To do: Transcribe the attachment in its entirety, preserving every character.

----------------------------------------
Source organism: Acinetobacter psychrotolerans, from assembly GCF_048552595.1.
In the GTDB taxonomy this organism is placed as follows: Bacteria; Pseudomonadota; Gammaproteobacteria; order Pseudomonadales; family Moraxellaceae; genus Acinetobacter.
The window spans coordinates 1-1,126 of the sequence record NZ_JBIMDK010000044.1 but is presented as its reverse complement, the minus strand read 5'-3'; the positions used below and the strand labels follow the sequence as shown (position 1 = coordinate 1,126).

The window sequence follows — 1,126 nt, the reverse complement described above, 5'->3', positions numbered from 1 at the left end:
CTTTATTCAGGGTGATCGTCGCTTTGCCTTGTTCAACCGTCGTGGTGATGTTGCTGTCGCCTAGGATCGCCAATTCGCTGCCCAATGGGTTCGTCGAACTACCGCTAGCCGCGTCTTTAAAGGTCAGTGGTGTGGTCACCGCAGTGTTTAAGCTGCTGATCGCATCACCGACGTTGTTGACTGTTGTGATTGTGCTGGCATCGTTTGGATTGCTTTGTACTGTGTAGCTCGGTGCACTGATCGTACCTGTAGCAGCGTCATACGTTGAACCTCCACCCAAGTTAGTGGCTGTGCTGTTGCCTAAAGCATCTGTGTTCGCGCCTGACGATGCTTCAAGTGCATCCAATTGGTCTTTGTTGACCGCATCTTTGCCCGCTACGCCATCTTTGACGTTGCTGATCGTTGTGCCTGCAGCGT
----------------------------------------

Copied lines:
Source organism: Acinetobacter psychrotolerans, from assembly GCF_048552595.1.
In the GTDB taxonomy this organism is placed as follows: Bacteria; Pseudomonadota; Gammaproteobacteria; order Pseudomonadales; family Moraxellaceae; genus Acinetobacter.
The window spans coordinates 1-1,126 of the sequence record NZ_JBIMDK010000044.1 but is presented as its reverse complement, the minus strand read 5'-3'; the positions used below and the strand labels follow the sequence as shown (position 1 = coordinate 1,126).

The window sequence follows — 1,126 nt, the reverse complement described above, 5'->3', positions numbered from 1 at the left end:
CTTTATTCAGGGTGATCGTCGCTTTGCCTTGTTCAACCGTCGTGGTGATGTTGCTGTCGCCTAGGATCGCCAATTCGCTGCCCAATGGGTTCGTCGAACTACCGCTAGCCGCGTCTTTAAAGGTCAGTGGTGTGGTCACCGCAGTGTTTAAGCTGCTGATCGCATCACCGACGTTGTTGACTGTTGTGATTGTGCTGGCATCGTTTGGATTGCTTTGTACTGTGTAGCTCGGTGCACTGATCGTACCTGTAGCAGCGTCATACGTTGAACCTCCACCCAAGTTAGTGGCTGTGCTGTTGCCTAAAGCATCTGTGTTCGCGCCTGACGATGCTTCAAGTGCATCCAATTGGTCTTTGTTGACCGCATCTTTGCCCGCTACGCCATCTTTGACGTTGCTGATCGTTGTGCCTGCAGCGT